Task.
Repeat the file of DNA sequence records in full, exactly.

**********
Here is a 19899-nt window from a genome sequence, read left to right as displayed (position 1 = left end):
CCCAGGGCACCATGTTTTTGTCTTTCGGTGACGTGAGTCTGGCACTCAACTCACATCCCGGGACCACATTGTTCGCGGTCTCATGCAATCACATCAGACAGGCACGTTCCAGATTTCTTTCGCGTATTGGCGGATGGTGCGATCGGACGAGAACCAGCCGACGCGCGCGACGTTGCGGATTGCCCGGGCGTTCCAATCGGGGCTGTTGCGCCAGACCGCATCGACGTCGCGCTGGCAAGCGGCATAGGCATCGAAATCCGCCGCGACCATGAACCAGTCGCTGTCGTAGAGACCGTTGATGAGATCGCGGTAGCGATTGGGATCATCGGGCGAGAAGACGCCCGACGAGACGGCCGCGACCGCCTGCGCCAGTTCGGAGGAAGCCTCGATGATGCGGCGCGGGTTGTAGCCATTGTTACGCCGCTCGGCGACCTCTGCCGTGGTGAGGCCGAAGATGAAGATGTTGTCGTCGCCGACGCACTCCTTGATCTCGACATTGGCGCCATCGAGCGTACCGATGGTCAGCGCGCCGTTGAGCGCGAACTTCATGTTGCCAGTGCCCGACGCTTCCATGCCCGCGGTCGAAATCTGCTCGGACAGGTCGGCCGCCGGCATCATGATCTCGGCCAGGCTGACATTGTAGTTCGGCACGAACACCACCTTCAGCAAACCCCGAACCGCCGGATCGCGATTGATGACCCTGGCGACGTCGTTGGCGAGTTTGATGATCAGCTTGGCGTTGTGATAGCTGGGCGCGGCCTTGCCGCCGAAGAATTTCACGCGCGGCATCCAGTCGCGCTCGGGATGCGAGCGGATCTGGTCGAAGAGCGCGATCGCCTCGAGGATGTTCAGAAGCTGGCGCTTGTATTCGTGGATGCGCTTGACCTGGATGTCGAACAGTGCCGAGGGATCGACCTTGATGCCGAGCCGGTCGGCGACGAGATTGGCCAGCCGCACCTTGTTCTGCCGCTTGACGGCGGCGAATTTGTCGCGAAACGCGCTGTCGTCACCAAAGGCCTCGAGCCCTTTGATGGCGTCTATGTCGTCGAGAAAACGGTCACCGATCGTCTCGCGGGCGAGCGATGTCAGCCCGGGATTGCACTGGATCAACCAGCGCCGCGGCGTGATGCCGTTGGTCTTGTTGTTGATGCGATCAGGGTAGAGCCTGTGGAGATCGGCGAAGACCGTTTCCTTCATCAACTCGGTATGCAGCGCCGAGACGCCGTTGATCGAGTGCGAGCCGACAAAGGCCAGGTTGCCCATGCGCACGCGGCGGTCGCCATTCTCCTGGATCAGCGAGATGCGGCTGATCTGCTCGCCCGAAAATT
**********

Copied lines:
Here is a 19899-nt window from a genome sequence, read left to right as displayed (position 1 = left end):
CCCAGGGCACCATGTTTTTGTCTTTCGGTGACGTGAGTCTGGCACTCAACTCACATCCCGGGACCACATTGTTCGCGGTCTCATGCAATCACATCAGACAGGCACGTTCCAGATTTCTTTCGCGTATTGGCGGATGGTGCGATCGGACGAGAACCAGCCGACGCGCGCGACGTTGCGGATTGCCCGGGCGTTCCAATCGGGGCTGTTGCGCCAGACCGCATCGACGTCGCGCTGGCAAGCGGCATAGGCATCGAAATCCGCCGCGACCATGAACCAGTCGCTGTCGTAGAGACCGTTGATGAGATCGCGGTAGCGATTGGGATCATCGGGCGAGAAGACGCCCGACGAGACGGCCGCGACCGCCTGCGCCAGTTCGGAGGAAGCCTCGATGATGCGGCGCGGGTTGTAGCCATTGTTACGCCGCTCGGCGACCTCTGCCGTGGTGAGGCCGAAGATGAAGATGTTGTCGTCGCCGACGCACTCCTTGATCTCGACATTGGCGCCATCGAGCGTACCGATGGTCAGCGCGCCGTTGAGCGCGAACTTCATGTTGCCAGTGCCCGACGCTTCCATGCCCGCGGTCGAAATCTGCTCGGACAGGTCGGCCGCCGGCATCATGATCTCGGCCAGGCTGACATTGTAGTTCGGCACGAACACCACCTTCAGCAAACCCCGAACCGCCGGATCGCGATTGATGACCCTGGCGACGTCGTTGGCGAGTTTGATGATCAGCTTGGCGTTGTGATAGCTGGGCGCGGCCTTGCCGCCGAAGAATTTCACGCGCGGCATCCAGTCGCGCTCGGGATGCGAGCGGATCTGGTCGAAGAGCGCGATCGCCTCGAGGATGTTCAGAAGCTGGCGCTTGTATTCGTGGATGCGCTTGACCTGGATGTCGAACAGTGCCGAGGGATCGACCTTGATGCCGAGCCGGTCGGCGACGAGATTGGCCAGCCGCACCTTGTTCTGCCGCTTGACGGCGGCGAATTTGTCGCGAAACGCGCTGTCGTCACCAAAGGCCTCGAGCCCTTTGATGGCGTCTATGTCGTCGAGAAAACGGTCACCGATCGTCTCGCGGGCGAGCGATGTCAGCCCGGGATTGCACTGGATCAACCAGCGCCGCGGCGTGATGCCGTTGGTCTTGTTGTTGATGCGATCAGGGTAGAGCCTGTGGAGATCGGCGAAGACCGTTTCCTTCATCAACTCGGTATGCAGCGCCGAGACGCCGTTGATCGAGTGCGAGCCGACAAAGGCCAGGTTGCCCATGCGCACGCGGCGGTCGCCATTCTCCTGGATCAGCGAGATGCGGCTGATCTGCTCGCCCGAAAATT